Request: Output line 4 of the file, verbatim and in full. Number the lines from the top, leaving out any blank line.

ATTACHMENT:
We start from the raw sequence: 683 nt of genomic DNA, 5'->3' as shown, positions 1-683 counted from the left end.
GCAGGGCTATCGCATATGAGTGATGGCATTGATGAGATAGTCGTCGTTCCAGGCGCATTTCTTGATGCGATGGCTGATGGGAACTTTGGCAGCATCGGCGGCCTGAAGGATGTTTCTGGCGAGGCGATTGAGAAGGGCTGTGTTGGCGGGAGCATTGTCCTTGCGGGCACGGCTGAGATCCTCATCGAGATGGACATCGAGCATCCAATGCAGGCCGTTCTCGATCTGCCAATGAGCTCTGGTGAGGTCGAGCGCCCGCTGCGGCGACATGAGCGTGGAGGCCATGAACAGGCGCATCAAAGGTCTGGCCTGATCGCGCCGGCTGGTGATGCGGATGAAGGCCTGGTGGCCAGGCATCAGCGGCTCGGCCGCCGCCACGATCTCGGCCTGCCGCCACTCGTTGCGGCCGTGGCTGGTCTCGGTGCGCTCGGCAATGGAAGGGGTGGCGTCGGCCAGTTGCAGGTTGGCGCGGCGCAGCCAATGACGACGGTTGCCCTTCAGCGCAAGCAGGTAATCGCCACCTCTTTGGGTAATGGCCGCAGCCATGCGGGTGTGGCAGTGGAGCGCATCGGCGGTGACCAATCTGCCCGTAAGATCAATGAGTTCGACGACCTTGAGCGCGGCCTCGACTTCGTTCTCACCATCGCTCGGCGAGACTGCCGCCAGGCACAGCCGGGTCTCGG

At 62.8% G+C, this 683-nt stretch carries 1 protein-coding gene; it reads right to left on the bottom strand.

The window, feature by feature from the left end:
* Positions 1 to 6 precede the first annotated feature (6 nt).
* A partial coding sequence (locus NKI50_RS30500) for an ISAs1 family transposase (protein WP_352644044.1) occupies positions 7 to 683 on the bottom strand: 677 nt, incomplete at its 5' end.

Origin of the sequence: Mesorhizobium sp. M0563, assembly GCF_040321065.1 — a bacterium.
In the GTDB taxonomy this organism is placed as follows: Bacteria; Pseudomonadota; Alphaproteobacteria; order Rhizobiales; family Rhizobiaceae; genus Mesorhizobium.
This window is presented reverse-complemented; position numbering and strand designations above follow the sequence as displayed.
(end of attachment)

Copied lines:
The window, feature by feature from the left end: